Hackles come from specially bred chickens and come in two different types (neck and saddle) and a range of colors (brown, grizzly, black and more).

Saddle hackle is a section of the chicken’s hide that comes from its rump of the chicken.  Saddles are a good “general purpose” material for tying nymphs and dries and some streamers.

Neck hackle has longer feathers with barbs of a more consistent length.

If you are going to start out tying mainly streamers, a saddle hackle is a good choice. But if you see yourself tying lots of dries in the 12-16 range, then a good quality neck hackle is better.

Personally I started out with dry fly neck hackle in three colors – brown, black and grizzly – and that allows me to tie a wide variety of dries including Parachute Adams, Black Spinner, Elk Hair Caddis and many others that I use frequently while fishing.

Peacock herl

Alongside pheasant tail, this is probably the other essential feather you need when starting out. Peacock herl is a vital component of many nymphs (including the pheasant tail nymph) and dry flies. The irridescent colors of the individual barbs of the peacock tail feathers add a realistic bug-like sheen to the body and thorax of flies  and it is no surprise that peacock herl (as the individual barbs are known) is another of the essential materials every fly tyer needs.

Deer and elk hair

Good quality deer hair is the building block of a huge variety of patterns. Deer hair fibres are hollow and highly buoyant and don’t absorb water – all great qualities in a material for dry flies. It can be died and coloured in a range of different shades, but for starting out it is fine to just go with a high quality patch in the natural colour. This colour happens to match a variety of hatched aquatic insects including many mayfly and caddis species so it is suitable for a wide range of patterns. Elk hair is less commonly used, but it is worth grabbing some to tie one of the world’s most popular and versatile dry fly patterns – the Elk Hair Caddis.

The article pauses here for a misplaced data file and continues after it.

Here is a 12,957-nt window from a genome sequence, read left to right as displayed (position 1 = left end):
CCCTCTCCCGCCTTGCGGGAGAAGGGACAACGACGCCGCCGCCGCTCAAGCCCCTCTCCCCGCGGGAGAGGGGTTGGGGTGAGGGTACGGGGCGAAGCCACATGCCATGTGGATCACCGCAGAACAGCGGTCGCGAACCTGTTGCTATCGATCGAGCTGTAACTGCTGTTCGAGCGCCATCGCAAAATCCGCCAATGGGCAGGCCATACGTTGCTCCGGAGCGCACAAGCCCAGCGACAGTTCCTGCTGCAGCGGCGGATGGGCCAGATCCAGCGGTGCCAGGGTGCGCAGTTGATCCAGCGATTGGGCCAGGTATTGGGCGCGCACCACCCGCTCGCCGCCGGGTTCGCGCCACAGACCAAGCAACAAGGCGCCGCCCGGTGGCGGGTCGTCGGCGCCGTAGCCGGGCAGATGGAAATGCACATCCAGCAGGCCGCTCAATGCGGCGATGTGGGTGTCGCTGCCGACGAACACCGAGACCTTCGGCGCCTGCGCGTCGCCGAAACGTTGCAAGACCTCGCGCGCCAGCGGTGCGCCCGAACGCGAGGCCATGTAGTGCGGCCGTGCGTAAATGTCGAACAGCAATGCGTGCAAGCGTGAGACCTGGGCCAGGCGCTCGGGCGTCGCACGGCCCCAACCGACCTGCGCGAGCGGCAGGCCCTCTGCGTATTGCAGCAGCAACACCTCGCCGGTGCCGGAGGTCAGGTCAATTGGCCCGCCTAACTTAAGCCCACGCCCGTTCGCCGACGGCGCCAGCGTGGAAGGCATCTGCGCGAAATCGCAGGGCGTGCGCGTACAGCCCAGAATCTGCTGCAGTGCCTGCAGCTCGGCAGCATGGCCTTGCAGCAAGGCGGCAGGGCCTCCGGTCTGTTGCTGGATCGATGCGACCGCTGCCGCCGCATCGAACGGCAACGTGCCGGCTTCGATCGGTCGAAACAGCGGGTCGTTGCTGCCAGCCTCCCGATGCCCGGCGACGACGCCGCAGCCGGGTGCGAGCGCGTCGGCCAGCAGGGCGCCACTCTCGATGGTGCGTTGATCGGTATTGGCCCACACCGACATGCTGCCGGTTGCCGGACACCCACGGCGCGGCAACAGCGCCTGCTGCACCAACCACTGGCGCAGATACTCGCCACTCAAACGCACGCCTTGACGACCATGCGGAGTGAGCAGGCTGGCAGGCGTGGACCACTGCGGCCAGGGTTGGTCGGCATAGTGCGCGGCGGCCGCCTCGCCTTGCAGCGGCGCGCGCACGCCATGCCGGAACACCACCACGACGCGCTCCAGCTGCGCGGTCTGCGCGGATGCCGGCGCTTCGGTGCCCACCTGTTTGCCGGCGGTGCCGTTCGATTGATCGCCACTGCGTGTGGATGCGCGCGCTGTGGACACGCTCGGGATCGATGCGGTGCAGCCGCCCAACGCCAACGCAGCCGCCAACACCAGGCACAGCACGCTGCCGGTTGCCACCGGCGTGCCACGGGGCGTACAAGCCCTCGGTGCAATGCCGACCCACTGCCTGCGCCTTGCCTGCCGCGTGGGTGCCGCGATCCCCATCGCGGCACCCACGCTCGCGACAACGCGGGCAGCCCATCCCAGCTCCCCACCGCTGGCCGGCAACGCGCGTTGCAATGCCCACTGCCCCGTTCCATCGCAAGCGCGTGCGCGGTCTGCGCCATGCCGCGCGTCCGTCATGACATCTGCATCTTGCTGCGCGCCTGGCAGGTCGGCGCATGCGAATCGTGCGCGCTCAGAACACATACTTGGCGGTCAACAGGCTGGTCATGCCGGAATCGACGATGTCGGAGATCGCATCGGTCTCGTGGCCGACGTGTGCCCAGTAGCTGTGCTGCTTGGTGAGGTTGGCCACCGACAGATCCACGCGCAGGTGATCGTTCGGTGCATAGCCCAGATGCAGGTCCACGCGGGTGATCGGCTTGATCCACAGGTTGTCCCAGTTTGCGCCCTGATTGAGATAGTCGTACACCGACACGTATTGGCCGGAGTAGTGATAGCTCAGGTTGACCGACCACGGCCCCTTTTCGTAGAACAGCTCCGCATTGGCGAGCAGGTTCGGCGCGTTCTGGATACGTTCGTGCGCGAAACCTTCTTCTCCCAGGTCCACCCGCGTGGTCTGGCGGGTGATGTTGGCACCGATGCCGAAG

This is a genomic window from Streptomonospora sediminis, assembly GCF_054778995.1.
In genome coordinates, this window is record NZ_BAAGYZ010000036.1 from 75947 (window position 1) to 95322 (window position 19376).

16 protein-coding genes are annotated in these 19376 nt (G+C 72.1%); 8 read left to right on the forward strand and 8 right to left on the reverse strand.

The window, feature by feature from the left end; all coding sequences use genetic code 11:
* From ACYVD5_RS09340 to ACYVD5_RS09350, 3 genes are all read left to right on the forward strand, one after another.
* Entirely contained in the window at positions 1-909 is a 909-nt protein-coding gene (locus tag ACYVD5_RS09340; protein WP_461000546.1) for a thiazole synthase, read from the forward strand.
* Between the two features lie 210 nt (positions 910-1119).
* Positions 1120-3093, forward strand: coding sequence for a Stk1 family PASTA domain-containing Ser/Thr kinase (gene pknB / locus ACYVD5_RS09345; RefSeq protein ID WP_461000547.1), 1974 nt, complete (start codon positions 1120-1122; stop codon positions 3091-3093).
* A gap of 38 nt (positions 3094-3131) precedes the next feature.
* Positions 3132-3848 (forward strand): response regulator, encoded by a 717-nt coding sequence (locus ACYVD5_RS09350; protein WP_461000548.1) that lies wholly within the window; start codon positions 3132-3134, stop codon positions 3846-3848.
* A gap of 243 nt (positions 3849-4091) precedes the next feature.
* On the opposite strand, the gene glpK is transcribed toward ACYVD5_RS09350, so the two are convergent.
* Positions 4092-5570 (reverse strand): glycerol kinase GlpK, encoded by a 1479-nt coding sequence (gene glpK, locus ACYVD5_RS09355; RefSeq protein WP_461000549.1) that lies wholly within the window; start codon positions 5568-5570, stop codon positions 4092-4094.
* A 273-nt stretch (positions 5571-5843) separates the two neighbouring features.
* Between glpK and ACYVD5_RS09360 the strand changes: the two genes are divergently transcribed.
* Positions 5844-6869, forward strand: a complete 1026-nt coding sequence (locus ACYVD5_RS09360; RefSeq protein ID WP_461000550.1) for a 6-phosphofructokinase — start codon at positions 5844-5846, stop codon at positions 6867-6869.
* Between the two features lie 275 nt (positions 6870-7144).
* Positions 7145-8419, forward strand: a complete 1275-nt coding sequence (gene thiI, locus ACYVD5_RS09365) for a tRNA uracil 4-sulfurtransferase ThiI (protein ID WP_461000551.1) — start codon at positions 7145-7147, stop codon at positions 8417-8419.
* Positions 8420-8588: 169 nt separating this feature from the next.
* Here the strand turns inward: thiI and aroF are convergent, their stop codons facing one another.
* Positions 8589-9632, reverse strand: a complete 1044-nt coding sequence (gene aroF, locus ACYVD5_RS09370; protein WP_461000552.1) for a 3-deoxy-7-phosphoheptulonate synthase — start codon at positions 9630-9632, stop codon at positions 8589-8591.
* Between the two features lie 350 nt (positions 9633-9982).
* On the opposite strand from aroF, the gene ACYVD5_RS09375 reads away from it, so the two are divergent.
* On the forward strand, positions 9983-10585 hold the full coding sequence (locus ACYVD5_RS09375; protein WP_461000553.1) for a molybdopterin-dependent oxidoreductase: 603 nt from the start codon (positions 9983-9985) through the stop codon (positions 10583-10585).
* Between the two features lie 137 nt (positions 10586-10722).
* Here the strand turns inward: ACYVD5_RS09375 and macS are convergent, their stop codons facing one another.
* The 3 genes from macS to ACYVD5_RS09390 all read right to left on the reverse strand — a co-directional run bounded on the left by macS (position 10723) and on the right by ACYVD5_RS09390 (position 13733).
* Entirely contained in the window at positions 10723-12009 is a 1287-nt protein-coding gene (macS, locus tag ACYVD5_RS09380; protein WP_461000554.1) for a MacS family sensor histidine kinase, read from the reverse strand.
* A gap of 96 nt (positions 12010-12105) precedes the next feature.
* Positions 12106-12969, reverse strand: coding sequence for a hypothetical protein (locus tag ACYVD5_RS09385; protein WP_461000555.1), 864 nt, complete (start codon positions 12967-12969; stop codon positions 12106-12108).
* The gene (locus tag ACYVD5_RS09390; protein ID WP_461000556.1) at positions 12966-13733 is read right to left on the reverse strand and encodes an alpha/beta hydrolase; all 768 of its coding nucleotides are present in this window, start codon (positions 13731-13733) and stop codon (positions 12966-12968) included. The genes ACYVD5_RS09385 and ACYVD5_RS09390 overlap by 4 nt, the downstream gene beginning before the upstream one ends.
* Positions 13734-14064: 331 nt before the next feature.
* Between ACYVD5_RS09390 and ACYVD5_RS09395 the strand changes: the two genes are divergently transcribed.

Wire

Copper wire is used to ‘rib’ both wet and dry flies. Buy some in fine or ultra fine in a selection of colors – copper, brass and red. [Buy some here]

‘Lead’ wire 

We often wrap nymphs with ‘lead” wire to provide a bit more weight to get them to sink. This technique is also useful to bulk up the thorax too. Because lead is environmentally damaging, we use a synthetic lead wire that is soft and heavy but not harmful to rivers.

Tailing fibres

Most dries and nymphs have a tail of some sort. When you are starting out it is enough to simply buy a few paintbrushes and use the fibres from these as tailing fibres. The other alternative is to use a tailing fibre such as Microfibbets – I use black for spinners and a yellow or grey for some emergers and caddis flies. [Buy some here]

Dubbing wax

Controlling dubbing to produce a smooth, slender body on your flies is one of the biggest challenges for the beginning fly tyer. Get synthetic dubbings such as Glister (similar to ice dub) or Antron, or even natural fibres such as hare’s ear, to grip on the thread is easier with the addition of a small amount of dubbing wax.

So there you have it, a list of 11 essential materials to get you started. As you progress as a tyer you’ll pick up a range of different materials enabling you to tie a much greater variety of flies.

This is material for another whole article as I wanted to keep this one tightly focused on essentials for the beginner, but some of things you’ll consider as your skills develop include:

Head cement

Finally, when you start tying you should get into the habit of adding a dab of head cement to the head of the fly to prevent the thread unravelling after it’s been eaten by a few trout. Head cement adds to the fly’s durability and means you get more captures per fly.

Other materials

  • CDC – arguably the most important element of many patterns
  • Foam – good for terrestrial patterns
  • Synthetic dubbings – Glister, Antron and more
  • Rubber/silicone legs – for hopper flies, Chernobyl Ants etc
  • UV resin – great for forming heads and thoraxes
  • Marabou – essential for Woolly Buggers and other streamers
  • Krystal flash – to dress up nymphs with some sparkle
  • Floss – same
  • Soft hackle feathers – to tie a wider range of nymphs and ‘spiders’

See the video below where I expand a bit on these essential materials.